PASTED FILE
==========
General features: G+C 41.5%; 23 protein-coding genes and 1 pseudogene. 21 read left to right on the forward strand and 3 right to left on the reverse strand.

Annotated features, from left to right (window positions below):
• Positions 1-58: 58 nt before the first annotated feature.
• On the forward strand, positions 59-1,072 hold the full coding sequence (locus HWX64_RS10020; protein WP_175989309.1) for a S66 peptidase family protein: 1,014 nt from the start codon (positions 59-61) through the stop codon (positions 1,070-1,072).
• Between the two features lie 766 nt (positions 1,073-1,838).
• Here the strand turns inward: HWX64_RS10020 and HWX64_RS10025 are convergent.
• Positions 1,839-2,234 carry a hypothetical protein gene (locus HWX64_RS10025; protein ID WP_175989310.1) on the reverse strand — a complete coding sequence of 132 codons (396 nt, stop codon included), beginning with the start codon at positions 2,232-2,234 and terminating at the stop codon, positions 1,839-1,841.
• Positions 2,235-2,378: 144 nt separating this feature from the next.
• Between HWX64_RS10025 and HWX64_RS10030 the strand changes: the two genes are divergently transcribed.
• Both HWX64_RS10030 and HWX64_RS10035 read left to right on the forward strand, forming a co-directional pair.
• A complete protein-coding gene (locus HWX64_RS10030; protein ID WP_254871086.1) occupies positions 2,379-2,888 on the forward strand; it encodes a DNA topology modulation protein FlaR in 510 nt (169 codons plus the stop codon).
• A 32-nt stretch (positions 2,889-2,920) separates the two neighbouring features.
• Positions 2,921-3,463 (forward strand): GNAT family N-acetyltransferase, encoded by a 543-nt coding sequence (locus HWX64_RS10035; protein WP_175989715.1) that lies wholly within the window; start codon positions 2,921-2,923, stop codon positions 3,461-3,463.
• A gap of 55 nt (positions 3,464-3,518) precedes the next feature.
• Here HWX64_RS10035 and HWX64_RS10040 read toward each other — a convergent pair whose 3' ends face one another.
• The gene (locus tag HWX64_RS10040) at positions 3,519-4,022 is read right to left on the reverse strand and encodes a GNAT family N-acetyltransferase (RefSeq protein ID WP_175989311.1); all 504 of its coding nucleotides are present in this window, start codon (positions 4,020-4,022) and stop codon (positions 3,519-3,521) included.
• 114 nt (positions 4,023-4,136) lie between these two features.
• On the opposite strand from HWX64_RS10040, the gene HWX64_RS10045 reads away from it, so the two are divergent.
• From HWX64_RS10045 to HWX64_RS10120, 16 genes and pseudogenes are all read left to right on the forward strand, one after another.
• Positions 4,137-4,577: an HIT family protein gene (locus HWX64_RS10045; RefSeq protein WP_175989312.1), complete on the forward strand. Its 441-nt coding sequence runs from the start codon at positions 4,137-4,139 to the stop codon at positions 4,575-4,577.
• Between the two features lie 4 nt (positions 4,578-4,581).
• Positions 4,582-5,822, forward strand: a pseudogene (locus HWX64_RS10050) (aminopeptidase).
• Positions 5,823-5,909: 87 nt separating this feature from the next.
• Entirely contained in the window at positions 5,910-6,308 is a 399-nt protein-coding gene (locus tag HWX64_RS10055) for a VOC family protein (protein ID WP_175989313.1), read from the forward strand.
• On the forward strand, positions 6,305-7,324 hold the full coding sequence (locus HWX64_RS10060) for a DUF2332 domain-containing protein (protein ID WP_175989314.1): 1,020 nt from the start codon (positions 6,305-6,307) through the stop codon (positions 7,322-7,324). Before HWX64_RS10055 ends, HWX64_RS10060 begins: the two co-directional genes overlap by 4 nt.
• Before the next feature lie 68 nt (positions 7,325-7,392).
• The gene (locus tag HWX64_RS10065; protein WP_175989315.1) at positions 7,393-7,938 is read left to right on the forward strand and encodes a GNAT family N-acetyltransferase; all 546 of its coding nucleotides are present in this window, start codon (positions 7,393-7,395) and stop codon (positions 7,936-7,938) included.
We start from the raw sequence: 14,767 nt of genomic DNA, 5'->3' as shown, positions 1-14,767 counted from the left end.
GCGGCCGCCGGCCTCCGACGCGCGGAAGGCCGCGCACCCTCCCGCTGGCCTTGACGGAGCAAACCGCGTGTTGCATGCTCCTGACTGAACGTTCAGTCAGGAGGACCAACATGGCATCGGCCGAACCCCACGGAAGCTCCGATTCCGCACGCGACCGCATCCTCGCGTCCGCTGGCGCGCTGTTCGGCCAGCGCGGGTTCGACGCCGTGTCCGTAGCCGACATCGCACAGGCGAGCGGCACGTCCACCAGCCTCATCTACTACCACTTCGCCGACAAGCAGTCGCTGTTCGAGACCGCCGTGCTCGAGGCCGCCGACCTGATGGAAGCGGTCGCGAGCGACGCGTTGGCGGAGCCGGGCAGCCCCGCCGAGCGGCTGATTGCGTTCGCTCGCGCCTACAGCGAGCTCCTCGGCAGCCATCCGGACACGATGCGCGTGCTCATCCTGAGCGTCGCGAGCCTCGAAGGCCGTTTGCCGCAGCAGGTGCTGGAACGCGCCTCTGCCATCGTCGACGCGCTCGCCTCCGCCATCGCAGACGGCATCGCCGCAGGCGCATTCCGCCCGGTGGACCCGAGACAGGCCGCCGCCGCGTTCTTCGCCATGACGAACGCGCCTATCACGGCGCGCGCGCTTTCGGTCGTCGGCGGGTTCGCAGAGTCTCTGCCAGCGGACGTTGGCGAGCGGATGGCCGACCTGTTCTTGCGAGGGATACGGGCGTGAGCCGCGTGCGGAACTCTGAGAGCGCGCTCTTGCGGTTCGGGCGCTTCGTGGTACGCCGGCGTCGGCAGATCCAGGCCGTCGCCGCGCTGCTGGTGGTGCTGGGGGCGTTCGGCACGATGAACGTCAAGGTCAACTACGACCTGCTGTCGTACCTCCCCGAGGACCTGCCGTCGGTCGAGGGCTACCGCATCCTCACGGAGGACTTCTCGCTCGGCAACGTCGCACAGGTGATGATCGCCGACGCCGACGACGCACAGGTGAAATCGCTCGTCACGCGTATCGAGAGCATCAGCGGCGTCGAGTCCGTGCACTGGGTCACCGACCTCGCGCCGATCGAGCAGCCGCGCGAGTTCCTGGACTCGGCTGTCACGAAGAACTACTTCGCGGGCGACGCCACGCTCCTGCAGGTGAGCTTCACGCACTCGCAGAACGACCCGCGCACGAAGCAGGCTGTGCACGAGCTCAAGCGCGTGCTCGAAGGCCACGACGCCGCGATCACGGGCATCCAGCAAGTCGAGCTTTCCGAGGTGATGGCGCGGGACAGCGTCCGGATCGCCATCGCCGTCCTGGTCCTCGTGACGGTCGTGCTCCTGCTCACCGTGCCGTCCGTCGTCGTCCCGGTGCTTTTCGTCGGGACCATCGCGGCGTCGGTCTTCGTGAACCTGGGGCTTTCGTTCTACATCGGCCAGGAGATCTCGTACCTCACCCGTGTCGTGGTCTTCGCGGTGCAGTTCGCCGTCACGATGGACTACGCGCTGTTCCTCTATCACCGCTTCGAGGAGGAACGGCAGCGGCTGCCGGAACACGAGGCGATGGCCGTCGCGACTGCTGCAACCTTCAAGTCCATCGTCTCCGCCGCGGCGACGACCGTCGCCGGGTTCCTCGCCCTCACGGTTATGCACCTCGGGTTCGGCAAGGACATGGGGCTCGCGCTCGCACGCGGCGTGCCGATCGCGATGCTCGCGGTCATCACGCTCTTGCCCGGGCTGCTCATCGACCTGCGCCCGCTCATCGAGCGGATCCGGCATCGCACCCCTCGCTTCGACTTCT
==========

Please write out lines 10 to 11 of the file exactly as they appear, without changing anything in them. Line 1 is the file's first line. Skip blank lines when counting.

• Both HWX64_RS10030 and HWX64_RS10035 read left to right on the forward strand, forming a co-directional pair.
• A complete protein-coding gene (locus HWX64_RS10030; protein ID WP_254871086.1) occupies positions 2,379-2,888 on the forward strand; it encodes a DNA topology modulation protein FlaR in 510 nt (169 codons plus the stop codon).